## Logic Seminar

$Hyp(X)$, the collection of all sets *hyperarithmetic in* $X$ consists of those sets recursive in some iteration $X^{(\alpha)}$ of the jump of $X$ for $\alpha$ an ordinal recursive in $X$. These are also the sets $\Delta_{1}^{1}$ in $X$. A theorem (theory) $T$ is a THA, theorem (theory) of hyperarithmetic analysis if

- For every $X\subseteq\mathbb{N}$, $(\mathbb{N},HYP(X))\vDash T$ and
- If $(\mathbb{N},S)\vDash T$ and $X\in S$ then $HYP(X)\subseteq S$.

Our study of such theorems in graph theory led us to a new class of theorems and theories.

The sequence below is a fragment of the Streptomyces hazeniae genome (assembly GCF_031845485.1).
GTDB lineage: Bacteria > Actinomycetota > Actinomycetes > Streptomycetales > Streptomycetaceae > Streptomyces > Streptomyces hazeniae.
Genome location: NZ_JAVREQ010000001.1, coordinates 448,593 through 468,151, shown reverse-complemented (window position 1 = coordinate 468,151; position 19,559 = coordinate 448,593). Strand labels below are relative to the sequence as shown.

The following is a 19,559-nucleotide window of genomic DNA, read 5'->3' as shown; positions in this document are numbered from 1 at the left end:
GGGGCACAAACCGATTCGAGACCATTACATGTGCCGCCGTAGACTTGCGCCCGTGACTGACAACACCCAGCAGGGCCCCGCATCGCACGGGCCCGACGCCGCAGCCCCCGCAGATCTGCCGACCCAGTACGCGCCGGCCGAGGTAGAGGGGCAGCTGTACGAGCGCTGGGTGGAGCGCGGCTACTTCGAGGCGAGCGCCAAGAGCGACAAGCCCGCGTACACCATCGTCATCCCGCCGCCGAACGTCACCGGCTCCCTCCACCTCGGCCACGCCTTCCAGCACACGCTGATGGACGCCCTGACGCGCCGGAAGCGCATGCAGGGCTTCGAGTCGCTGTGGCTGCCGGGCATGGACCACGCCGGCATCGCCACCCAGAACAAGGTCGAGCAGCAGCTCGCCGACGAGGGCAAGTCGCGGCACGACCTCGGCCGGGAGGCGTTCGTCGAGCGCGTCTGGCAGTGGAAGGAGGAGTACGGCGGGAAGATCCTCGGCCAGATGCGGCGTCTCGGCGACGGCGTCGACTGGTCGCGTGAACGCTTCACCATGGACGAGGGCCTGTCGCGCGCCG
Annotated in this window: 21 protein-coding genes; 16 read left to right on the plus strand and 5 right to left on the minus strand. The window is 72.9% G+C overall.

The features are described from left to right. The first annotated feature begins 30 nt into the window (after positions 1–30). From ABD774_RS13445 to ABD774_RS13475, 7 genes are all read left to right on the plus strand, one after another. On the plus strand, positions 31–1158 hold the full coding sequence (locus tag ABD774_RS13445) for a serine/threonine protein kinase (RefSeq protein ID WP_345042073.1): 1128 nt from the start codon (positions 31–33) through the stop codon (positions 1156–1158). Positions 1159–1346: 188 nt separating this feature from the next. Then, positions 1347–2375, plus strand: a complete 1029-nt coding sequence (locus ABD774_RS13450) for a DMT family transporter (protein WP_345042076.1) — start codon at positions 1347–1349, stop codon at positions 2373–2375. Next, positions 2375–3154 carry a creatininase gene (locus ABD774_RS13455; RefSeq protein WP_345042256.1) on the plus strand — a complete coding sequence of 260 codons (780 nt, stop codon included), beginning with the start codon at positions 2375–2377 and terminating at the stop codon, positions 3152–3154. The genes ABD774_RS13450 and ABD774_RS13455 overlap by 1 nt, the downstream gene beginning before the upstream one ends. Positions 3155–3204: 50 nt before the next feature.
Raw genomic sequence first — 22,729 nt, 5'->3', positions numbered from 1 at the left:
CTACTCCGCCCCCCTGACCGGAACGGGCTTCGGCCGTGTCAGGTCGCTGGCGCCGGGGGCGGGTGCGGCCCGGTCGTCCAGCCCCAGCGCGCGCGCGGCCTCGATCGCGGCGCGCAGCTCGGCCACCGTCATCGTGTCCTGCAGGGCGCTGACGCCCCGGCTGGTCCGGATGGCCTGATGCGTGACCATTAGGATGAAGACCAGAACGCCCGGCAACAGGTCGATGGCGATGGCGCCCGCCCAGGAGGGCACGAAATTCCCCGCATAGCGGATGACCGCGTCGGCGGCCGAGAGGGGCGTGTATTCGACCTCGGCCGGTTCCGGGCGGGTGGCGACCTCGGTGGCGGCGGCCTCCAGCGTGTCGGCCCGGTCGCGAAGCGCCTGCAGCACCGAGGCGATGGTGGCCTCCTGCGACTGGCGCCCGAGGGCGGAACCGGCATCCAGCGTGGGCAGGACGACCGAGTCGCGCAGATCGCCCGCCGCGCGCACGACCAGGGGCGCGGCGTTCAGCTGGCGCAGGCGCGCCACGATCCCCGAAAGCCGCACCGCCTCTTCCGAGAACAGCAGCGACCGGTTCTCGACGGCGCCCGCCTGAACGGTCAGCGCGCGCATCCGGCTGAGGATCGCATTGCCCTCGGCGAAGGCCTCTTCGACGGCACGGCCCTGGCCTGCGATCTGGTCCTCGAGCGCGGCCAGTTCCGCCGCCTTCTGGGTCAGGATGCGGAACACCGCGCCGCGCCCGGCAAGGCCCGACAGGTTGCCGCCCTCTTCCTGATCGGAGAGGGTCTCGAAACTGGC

We began with a result about locally finite graphs appearing in the study of variations on Halin's infinite ray theorem. When combined with ACA$_{0}$ it turned out to be a THA. On its own, however, it is very weak. It is $\Pi_{1}^{1}$ conservative and $r$-$\Pi_{2}^{1}$ conservative over RCA$_{0}$ and so (over RCA$_{0}$) does not imply ACA$_{0}$ (or even WKL$_{0}$ or DNR$_{0}$). Moreover, even with the addition of WKL$_{0}$ it does not imply ACA$_{0}$. We named such theorems (theories) $T$ almost THA if $T+ACA_{0}$ (arithmetic comprehension) is a THA but it itself is not. We then realized that there is a general way of converting many known THA's to almost THA's and a general notion of forcing that can be used to prove all the conservation results and more for all the examples.